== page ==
Director Brett Ratner hasn’t had what I would call a distinguished career. Other than the fun, but increasingly dumb, Rush Hour series the director’s filmography mostly contains movies which are best left forgotten.
However, at least for me, the true highlight of Ratner’s career was a heist film he made back in 2004 starring Pierce Brosnan, Salma Hayek, Woody Harrelson, and Don Cheadle. After the Sunset isn’t a great film by any definition, but it is a pretty good heist flick that’s far more fun than it has any right to be.
When I heard Ratner was going to try his hand at another heist film I was cautiously optimistic. Sadly, Tower Heist, even with a pretty good cast and relatively low expectations, is something of a disappointment.
The movie stars Ben Stiller, Casey Affleck, Michael Peña, and Gabourey Sidibe as workers at a high-rise luxury apartment building in Central Park West. When Arthur Shaw (Alan Alda), one of the buildings tennants and the man in charge of investing the workers’ pensions, is arrested by the FBI for running a ponzi scheme it hits close to home for everyone who works at the Tower. The fact that the man who has stolen their life savings has been sentenced to house arrest in his cushy penthouse (where they will have to continue serving him) does nothing to calm them.
Believing Shaw to have squirreled away some cash in his apartment, and taking a piece of advice from an FBI agent (Téa Leoni) in a way far from how it was intended, Josh Kovacs (Stiller) recruits his coworkers, a childhood acquaintance turned professional thief (Eddie Murphy), and a tenant (Matthew Broderick) of the apartment facing eviction, to rob the man who has stolen their life savings.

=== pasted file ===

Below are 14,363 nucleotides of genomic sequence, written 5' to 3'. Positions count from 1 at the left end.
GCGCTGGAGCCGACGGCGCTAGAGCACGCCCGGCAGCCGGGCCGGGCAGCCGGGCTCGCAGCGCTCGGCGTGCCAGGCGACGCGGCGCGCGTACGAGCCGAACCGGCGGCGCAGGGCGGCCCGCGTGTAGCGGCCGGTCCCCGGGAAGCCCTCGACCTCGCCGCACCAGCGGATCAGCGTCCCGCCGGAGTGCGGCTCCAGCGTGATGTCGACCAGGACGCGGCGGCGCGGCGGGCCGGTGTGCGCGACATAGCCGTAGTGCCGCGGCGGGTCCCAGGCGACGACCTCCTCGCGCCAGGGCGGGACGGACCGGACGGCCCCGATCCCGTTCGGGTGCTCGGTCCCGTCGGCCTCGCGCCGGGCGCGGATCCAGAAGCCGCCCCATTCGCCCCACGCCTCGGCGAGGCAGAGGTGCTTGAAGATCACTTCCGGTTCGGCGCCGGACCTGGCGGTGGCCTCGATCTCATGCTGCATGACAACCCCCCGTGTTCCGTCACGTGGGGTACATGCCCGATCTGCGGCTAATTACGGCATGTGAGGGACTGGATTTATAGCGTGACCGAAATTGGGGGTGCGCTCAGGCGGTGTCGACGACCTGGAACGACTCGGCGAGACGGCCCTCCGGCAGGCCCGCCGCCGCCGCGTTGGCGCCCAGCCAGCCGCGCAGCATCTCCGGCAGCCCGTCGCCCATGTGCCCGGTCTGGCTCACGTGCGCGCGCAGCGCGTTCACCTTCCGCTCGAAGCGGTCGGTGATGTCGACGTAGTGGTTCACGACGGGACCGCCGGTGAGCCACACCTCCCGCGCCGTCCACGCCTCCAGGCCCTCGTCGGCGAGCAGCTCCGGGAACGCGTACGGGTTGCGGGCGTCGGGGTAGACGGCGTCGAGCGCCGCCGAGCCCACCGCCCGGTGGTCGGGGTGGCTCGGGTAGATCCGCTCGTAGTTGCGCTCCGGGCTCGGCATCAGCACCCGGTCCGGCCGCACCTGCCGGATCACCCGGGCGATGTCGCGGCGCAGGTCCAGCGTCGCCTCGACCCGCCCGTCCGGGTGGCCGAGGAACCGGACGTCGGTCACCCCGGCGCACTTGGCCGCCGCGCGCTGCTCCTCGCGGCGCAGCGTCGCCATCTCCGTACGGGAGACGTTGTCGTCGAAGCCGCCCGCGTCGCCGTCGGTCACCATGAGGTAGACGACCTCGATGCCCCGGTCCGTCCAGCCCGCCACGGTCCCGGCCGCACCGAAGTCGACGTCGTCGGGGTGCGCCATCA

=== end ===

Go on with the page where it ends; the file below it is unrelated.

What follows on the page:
What follows is an occasionally interesting botched heist flick as the group of normal people try to stage one of the biggest heists the city has ever seen. Murphy’s involvement as the petty ante thief thrown up on a pedestal by a group of guys who have never even taken someone’s lunch money provides one or two funny moments, but ultimately underachieves (like so much of the film).
The robbery itself, which takes place during the Macy’s Thanksgiving Day Parade, is by far the film’s best sequence. Sadly, even after the successful heist, the script finds a way to undercut the fun of a few normal working stiffs taking it to a Wall Street swindler with an anti-climactic final showdown between Stiller’s character and the FBI.
Tower Heist isn’t a bad film, but it is a below average heist flick that wastes far too much of its running time on the interactions between characters we’re never really given any reason to care about. Once the heist gets underway things start to pick up, but the film simply takes far too long to get going.
Released tomorrow on DVD and Blu-ray, the extras include two alternate endings, deleted scenes, a gag reel, a behind-the-scenes featurette on the making of the film with interviews from the cast and crew, and commentary with Ratner, editor Mark Helfrich, and screenwriters Ted Griffin and Jeff Nathanson. The Blu-ray also includes the DVD and a digital copy of the film, Ratner’s video diary, BD Live bonus features, and Universal’s Second Screen features (allowing you to interact with the film through a tablet or computer) to learn more about the script, music, and storyboards used for the movie.
[Universal Pictures, Blu-ray $34.98 / DVD $29.98]